|Mission type||Optical reconnaissance|
|Operator||US Air Force/NRO|
|Harvard designation||1962 Alpha Upsilon 1|
|Spacecraft type||KH-5 Argon|
|Launch mass||1,150 kilograms (2,540 lb)|
|Start of mission|
|Launch date||1 September 1962, 20:39UTC|
|Rocket||Thor DM-21 Agena-B 348|
|Launch site||Vandenberg LC-75-3-5|
|End of mission|
|Decay date||26 October 1964|
|Perigee||288 kilometers (179 mi)|
|Apogee||670 kilometers (420 mi)|
FTV-1132, also known as the Corona 9042A, was an American area survey optical reconnaissance satellite which was launched in 1962. It was a KH-5 Argon satellite, based on an Agena-B. The satellite operated successfully, however its film capsule was lost during recovery due to a parachute failure.
The launch of FTV-1132 occurred at 20:39 UTC on 1 September 1962. A Thor DM-21 Agena-B rocket was used, flying from Launch Complex 75-3-5 at the Vandenberg Air Force Base. Upon successfully reaching orbit, it was assigned the Harvard designation 1962 Alpha Upsilon 1.
FTV-1132 was operated in a low Earth orbit, with a perigee of 288 kilometres (179 mi), an apogee of 670 kilometres (420 mi), 82.8 degrees of inclination, and a period of 94.2 minutes. The satellite had a mass of 1,150 kilograms (2,540 lb), and was equipped with a frame camera with a focal length of 76 millimetres (3.0 in), which had a maximum resolution of 140 metres (460 ft). Images were recorded onto 127-millimeter (5.0 in) film, and returned in a Satellite Recovery Vehicle, before the satellite ceased operations. The Satellite Recovery Vehicle used by FTV-1132 was SRV-600. Following atmospheric reentry, SRV-600 was to have been collected in mid-air by a Fairchild C-119J Flying Boxcar aircraft, however when this was attempted the parachute separated from the spacecraft, causing the capsule to fall into the sea. FTV-1132 decayed from orbit on 26 October 1964.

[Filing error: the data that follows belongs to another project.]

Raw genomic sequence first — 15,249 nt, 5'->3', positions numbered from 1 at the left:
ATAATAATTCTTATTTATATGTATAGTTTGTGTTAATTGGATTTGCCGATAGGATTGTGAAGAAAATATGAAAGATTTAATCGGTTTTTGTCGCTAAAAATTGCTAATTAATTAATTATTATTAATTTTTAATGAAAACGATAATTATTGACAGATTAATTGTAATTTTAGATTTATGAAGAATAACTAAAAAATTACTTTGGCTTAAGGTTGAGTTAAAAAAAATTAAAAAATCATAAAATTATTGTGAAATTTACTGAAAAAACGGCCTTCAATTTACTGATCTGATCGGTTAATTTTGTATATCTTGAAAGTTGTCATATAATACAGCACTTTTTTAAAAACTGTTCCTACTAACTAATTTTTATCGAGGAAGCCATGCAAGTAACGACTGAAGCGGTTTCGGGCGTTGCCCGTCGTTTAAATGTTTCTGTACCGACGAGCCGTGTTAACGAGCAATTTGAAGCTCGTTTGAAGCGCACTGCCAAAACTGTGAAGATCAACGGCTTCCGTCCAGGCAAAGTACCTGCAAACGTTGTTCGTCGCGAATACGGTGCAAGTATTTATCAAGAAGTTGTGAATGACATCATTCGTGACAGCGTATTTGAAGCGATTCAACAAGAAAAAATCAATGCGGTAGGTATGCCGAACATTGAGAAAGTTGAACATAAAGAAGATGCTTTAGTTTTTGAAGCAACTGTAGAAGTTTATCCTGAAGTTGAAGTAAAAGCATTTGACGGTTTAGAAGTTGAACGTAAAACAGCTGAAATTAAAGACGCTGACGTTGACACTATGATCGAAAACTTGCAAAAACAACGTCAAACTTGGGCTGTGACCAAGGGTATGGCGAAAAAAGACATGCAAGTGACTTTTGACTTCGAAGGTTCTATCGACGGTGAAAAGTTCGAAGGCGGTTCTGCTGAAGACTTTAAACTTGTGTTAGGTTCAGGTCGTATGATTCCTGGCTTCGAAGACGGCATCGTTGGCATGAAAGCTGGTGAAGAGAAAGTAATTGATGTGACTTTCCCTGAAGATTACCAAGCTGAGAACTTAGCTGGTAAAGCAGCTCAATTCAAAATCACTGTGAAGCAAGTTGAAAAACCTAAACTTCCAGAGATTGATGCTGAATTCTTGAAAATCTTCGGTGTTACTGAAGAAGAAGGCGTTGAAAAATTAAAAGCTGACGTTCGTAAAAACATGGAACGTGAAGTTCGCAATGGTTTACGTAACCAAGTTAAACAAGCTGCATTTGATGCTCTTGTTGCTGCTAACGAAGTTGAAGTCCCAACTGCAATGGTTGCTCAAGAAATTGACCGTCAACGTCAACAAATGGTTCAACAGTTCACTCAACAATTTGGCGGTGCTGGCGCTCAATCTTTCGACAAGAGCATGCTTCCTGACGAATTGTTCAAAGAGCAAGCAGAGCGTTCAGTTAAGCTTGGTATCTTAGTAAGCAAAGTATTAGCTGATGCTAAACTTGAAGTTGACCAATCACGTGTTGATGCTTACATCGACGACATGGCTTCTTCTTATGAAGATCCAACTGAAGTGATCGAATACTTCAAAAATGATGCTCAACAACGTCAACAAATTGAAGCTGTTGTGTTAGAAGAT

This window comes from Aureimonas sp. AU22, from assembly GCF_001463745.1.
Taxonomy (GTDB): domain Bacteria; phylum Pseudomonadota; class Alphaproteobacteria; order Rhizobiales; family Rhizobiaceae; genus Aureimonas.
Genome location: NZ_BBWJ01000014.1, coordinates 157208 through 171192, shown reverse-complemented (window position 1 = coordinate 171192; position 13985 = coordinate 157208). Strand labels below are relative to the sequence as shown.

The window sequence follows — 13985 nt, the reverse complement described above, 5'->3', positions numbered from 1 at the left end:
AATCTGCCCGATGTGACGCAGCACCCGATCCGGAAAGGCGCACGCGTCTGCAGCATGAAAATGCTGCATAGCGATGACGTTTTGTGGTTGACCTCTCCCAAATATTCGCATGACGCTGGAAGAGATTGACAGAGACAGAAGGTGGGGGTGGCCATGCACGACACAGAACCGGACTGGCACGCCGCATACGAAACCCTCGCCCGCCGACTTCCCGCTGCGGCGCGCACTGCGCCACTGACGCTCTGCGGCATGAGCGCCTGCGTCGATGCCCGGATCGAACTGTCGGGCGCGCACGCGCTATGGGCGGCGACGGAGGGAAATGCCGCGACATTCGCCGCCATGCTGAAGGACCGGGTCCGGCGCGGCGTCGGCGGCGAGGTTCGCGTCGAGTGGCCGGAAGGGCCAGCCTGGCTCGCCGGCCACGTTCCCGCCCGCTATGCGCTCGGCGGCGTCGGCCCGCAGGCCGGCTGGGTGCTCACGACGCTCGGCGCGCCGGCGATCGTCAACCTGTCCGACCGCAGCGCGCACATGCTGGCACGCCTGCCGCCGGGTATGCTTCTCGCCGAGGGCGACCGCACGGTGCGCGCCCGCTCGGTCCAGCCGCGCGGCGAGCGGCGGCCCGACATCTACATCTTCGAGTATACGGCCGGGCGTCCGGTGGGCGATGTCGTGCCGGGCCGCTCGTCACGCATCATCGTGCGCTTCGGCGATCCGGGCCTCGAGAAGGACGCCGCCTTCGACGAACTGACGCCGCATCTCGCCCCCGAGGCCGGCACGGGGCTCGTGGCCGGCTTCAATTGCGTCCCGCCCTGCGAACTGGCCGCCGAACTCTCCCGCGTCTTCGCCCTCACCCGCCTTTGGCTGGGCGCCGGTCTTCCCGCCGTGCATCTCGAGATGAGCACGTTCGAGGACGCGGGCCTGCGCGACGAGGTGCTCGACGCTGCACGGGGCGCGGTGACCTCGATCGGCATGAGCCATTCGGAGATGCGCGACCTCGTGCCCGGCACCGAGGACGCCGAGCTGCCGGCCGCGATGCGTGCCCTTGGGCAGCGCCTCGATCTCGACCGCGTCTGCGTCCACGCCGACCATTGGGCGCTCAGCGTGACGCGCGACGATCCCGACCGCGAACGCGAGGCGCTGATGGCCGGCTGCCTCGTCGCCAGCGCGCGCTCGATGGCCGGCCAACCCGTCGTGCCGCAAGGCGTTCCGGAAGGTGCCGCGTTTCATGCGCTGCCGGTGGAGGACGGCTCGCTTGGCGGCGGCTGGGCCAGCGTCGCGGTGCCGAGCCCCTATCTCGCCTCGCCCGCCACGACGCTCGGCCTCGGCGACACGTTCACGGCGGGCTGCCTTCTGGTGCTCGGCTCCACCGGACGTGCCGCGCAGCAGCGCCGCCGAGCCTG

- Krebs, Gunter. "KH-5 Argon (Agena-B based)". Gunter's Space Page. Retrieved 23 June 2010.
- McDowell, Jonathan. "Launch Log". Jonathan's Space Page. Retrieved 23 June 2010.
- McDowell, Jonathan. "Satellite Catalog". Jonathan's Space Page. Retrieved 23 June 2010.
- Wade, Mark. "KH-5". Encyclopedia Astronautica. Retrieved 23 June 2010.
- "Corona". Mission and Spacecraft Library. NASA. Retrieved 23 June 2010.
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